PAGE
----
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I first crossed the Atlantic in 1975 aboard 'Stormalong', a 28ft Wharram-designed catamaran. Back in the UK, Pete and I bought an ex 6-metre racing yacht, 'Sheila', living on her for 4 years. Wanting to do more and go further with a boat we could completely trust, we built 'Badger' - the best boat in the world - sailing her 110,000 miles, into the Arctic and the Antarctic, around the Atlantics North and South and into the Baltic. She had junk rig - the only rig I ever want to cruise with. Pete wanted to build again - a 38 ft junk-rigged catamaran, 'China Moon' - which he designed. But before the project was finished, we went our separate ways. A year later I joined Trevor Robertson aboard his 35ft 'Iron Bark'. We explored the Canadian Maritimes, crossed the Atlantic twice, wintered in Greenland and crossed the Pacific to Australia and New Zealand. I fell in love with NZ and jumping ship, bought my own boat while Trevor carried on voyaging. I put a junk rig onto ‘Fantail’ and, having decided that N Island offered better cruising opportunities than S Island, sailed up there in 2012. Looking for a boat to see me out, I am now building a 26ft, wood/epoxy junk in Whangarei.

Wednesday, 24 October 2007


(Horseshoe Bay on old charts)

54o14'S 36o39'W

Chart 3589, Approaches to Stromness and Cumberland Bays


During the whaling era, the Postman delivered the mail to the stations in Stromness Bay by rowing across Cumberland West Bay from Maiviken to Carlita Bay, and then walking over the col to Husvik and on to the other two stations. At one time, there was a Postman's refuge hut, but this has now gone. Instead there is a newer hut, built by BAS in the early 60's. It is used as a refuge hut by the Garrison and is stocked with emergency supplies. When we visited in 1995, the hut had been damaged by storms with the floor, walls and roof all having been displaced from one another. Unless it is repaired, it will probably not last long.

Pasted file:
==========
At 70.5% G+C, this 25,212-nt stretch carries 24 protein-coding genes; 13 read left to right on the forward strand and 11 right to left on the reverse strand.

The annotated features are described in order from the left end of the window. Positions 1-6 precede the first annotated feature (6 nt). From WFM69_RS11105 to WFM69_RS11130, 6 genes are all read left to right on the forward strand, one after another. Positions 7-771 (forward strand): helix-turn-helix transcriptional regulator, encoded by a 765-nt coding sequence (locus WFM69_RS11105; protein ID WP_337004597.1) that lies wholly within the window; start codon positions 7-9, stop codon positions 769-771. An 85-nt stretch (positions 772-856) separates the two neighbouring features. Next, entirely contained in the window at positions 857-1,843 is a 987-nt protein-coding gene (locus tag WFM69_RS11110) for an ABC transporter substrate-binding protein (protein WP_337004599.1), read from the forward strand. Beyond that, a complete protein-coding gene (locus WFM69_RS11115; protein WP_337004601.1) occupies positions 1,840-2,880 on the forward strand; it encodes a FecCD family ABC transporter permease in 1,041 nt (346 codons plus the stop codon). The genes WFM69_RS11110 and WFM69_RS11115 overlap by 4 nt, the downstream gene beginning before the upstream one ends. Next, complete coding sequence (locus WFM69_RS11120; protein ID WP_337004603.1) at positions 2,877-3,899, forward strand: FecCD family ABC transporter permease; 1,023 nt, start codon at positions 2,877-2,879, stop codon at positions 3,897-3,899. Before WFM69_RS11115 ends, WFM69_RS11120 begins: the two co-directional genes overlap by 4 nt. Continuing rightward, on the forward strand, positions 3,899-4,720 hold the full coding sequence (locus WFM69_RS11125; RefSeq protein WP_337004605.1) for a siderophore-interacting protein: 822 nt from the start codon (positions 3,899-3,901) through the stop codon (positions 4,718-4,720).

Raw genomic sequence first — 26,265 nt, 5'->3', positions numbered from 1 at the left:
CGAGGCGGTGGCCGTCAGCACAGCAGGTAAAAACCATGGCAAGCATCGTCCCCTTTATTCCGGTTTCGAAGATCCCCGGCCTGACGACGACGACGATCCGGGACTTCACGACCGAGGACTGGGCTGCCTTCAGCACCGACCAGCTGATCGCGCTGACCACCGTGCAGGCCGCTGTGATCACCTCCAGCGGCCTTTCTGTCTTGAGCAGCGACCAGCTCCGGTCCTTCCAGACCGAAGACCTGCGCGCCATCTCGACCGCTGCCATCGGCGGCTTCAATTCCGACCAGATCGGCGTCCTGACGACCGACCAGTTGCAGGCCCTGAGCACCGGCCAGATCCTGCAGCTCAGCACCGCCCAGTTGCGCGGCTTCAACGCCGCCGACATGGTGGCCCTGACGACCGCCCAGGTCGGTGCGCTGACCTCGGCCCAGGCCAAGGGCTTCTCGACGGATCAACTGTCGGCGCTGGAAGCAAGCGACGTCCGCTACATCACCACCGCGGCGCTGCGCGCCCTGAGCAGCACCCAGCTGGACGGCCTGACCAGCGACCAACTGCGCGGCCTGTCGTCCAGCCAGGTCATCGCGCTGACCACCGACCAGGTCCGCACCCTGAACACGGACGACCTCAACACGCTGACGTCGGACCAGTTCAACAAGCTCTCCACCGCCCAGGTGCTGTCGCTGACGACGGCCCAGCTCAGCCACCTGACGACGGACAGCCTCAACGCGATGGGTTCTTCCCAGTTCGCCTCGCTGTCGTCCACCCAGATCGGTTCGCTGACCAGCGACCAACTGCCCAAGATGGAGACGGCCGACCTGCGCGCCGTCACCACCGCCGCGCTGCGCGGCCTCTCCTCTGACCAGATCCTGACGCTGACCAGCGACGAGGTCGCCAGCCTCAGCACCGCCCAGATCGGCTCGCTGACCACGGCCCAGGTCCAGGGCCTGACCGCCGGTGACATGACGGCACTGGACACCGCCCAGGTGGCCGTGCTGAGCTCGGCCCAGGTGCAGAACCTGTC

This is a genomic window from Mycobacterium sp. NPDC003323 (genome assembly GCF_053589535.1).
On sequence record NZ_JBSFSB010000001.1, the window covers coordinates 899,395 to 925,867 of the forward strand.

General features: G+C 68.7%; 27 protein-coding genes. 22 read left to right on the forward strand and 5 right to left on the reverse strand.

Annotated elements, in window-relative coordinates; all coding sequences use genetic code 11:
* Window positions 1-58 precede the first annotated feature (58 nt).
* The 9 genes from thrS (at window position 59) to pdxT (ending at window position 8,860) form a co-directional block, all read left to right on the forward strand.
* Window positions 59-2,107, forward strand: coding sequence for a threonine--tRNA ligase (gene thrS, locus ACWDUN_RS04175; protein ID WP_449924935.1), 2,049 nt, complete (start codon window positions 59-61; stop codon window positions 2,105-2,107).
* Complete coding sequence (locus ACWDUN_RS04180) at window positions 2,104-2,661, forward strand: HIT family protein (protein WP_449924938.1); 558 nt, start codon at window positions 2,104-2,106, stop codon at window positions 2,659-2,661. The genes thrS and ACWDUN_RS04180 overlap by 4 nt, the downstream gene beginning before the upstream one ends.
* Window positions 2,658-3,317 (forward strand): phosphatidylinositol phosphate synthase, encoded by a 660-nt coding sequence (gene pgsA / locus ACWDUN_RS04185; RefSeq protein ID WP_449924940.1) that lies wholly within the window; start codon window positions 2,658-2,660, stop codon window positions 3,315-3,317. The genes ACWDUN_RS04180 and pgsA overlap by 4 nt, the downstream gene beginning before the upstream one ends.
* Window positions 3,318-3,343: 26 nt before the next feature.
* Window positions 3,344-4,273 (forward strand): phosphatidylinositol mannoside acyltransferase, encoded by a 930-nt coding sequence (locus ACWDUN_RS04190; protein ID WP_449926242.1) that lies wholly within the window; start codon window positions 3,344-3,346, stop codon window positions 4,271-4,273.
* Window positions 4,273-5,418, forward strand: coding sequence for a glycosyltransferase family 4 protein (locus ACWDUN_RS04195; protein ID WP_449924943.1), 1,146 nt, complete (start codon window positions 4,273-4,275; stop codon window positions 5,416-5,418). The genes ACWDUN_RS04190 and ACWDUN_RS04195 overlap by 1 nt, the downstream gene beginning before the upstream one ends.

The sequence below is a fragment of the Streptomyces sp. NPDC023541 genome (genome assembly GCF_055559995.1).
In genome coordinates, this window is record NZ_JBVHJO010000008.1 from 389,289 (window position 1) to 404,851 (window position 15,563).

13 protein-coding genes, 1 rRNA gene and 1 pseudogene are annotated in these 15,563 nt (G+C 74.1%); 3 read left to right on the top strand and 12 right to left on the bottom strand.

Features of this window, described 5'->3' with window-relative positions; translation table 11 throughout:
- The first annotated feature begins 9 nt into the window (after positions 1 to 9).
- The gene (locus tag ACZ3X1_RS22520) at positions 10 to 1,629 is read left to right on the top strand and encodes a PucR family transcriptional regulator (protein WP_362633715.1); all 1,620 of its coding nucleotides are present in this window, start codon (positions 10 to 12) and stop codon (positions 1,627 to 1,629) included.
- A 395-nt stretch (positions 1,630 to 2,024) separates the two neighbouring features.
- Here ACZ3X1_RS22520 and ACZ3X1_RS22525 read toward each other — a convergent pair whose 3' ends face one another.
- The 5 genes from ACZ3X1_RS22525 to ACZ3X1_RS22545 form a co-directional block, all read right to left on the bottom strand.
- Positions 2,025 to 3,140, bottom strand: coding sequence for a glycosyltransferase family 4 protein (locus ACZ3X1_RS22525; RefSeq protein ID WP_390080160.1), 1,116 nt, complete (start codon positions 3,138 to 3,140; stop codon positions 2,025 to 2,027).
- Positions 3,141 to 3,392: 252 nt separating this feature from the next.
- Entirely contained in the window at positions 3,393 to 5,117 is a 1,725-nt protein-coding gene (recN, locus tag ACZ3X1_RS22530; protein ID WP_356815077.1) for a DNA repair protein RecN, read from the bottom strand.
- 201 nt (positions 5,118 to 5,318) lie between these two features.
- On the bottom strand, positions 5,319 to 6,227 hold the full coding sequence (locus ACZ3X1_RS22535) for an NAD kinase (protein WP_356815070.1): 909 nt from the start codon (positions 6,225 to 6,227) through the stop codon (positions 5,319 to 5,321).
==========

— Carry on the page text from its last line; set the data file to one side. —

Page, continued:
The approach to Carlita Bay might well necessitate a certain amount of dodging around ice calved from the Neumayer Glacier.


Anchorage was found off the hut, in 4m, mud with no kelp. The bay is well sheltered from the W through N to NE. On the occasion of Badger's visit, there was quite a lot of ice in the anchorage and because of this, it would not be advisable to leave a yacht unattended or to anchor overnight in this bay.

From Carlita Bay, it is a fairly easy 2½ to 3 hour walk to Husvik. A good view of the Neumayer Glacier can be obtained by climbing the hill to the W of the bay.


54o11'S 36o32'W

Chart 3589, Approaches to Stromness and Cumberland Bays


An anchorage was found in the cove at the W side of this bay, in 6.5m in a clear patch among the kelp. It is sheltered from the SW through W to N.

When we entered, the cove was almost ice free, but a few hours later, a bergy bit drifted in and threatened Badger's tranquillity. An alternative anchorage in Maiviken was chosen for the night.

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